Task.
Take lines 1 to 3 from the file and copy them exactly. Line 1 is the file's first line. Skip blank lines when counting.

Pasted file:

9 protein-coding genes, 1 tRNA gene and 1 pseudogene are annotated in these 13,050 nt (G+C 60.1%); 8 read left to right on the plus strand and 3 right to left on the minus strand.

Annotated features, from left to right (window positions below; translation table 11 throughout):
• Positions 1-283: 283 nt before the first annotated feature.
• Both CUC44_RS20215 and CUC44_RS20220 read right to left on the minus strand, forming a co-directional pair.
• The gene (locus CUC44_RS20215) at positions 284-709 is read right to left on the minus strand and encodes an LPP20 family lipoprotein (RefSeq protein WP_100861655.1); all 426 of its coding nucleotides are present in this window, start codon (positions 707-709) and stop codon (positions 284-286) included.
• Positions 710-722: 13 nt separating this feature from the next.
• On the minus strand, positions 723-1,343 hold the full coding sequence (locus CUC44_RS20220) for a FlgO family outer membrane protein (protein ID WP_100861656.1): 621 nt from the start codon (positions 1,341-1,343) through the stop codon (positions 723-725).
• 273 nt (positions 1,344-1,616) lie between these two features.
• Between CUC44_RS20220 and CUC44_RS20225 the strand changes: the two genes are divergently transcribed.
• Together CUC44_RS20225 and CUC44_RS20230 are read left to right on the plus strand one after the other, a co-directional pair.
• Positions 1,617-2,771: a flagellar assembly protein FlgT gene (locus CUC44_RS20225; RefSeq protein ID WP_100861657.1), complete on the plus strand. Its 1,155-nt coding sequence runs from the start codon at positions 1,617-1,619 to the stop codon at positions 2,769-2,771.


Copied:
9 protein-coding genes, 1 tRNA gene and 1 pseudogene are annotated in these 13,050 nt (G+C 60.1%); 8 read left to right on the plus strand and 3 right to left on the minus strand.

Annotated features, from left to right (window positions below; translation table 11 throughout):
• Positions 1-283: 283 nt before the first annotated feature.